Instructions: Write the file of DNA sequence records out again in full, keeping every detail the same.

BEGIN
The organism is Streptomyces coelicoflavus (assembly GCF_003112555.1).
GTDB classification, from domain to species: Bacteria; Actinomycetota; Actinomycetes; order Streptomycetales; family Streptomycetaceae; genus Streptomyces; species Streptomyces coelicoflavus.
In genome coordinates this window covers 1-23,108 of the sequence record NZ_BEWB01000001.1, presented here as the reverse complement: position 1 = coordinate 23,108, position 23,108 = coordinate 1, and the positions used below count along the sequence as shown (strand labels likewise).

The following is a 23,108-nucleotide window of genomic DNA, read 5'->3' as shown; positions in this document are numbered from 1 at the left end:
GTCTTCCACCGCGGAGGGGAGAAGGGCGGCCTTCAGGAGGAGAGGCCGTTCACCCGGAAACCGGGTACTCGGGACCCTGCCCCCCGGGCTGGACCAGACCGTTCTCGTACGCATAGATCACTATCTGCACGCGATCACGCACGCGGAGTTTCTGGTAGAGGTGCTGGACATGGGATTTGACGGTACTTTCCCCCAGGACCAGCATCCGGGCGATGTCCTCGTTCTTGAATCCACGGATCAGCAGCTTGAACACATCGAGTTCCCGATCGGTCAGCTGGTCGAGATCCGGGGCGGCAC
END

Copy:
The organism is Streptomyces coelicoflavus (assembly GCF_003112555.1).
GTDB classification, from domain to species: Bacteria; Actinomycetota; Actinomycetes; order Streptomycetales; family Streptomycetaceae; genus Streptomyces; species Streptomyces coelicoflavus.
In genome coordinates this window covers 1-23,108 of the sequence record NZ_BEWB01000001.1, presented here as the reverse complement: position 1 = coordinate 23,108, position 23,108 = coordinate 1, and the positions used below count along the sequence as shown (strand labels likewise).

The following is a 23,108-nucleotide window of genomic DNA, read 5'->3' as shown; positions in this document are numbered from 1 at the left end:
GTCTTCCACCGCGGAGGGGAGAAGGGCGGCCTTCAGGAGGAGAGGCCGTTCACCCGGAAACCGGGTACTCGGGACCCTGCCCCCCGGGCTGGACCAGACCGTTCTCGTACGCATAGATCACTATCTGCACGCGATCACGCACGCGGAGTTTCTGGTAGAGGTGCTGGACATGGGATTTGACGGTACTTTCCCCCAGGACCAGCATCCGGGCGATGTCCTCGTTCTTGAATCCACGGATCAGCAGCTTGAACACATCGAGTTCCCGATCGGTCAGCTGGTCGAGATCCGGGGCGGCAC